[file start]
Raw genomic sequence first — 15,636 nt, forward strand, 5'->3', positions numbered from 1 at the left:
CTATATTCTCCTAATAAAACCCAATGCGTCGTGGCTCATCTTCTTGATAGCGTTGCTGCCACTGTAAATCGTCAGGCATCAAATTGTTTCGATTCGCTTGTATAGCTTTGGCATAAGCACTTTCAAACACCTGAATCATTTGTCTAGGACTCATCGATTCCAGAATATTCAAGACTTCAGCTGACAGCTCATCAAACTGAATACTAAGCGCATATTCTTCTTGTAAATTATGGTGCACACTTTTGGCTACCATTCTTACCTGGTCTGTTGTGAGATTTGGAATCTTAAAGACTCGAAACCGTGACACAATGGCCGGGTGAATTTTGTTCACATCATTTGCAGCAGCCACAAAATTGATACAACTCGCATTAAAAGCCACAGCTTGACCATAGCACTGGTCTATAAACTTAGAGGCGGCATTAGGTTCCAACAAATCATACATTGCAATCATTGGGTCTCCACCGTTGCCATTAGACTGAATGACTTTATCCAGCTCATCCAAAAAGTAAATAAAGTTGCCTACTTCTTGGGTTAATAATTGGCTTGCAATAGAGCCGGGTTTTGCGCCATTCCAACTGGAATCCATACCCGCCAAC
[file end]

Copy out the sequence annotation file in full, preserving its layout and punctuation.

Raw genomic sequence first — 15,636 nt, forward strand, 5'->3', positions numbered from 1 at the left:
CTATATTCTCCTAATAAAACCCAATGCGTCGTGGCTCATCTTCTTGATAGCGTTGCTGCCACTGTAAATCGTCAGGCATCAAATTGTTTCGATTCGCTTGTATAGCTTTGGCATAAGCACTTTCAAACACCTGAATCATTTGTCTAGGACTCATCGATTCCAGAATATTCAAGACTTCAGCTGACAGCTCATCAAACTGAATACTAAGCGCATATTCTTCTTGTAAATTATGGTGCACACTTTTGGCTACCATTCTTACCTGGTCTGTTGTGAGATTTGGAATCTTAAAGACTCGAAACCGTGACACAATGGCCGGGTGAATTTTGTTCACATCATTTGCAGCAGCCACAAAATTGATACAACTCGCATTAAAAGCCACAGCTTGACCATAGCACTGGTCTATAAACTTAGAGGCGGCATTAGGTTCCAACAAATCATACATTGCAATCATTGGGTCTCCACCGTTGCCATTAGACTGAATGACTTTATCCAGCTCATCCAAAAAGTAAATAAAGTTGCCTACTTCTTGGGTTAATAATTGGCTTGCAATAGAGCCGGGTTTTGCGCCATTCCAACTGGAATCCATACCCGCCAAC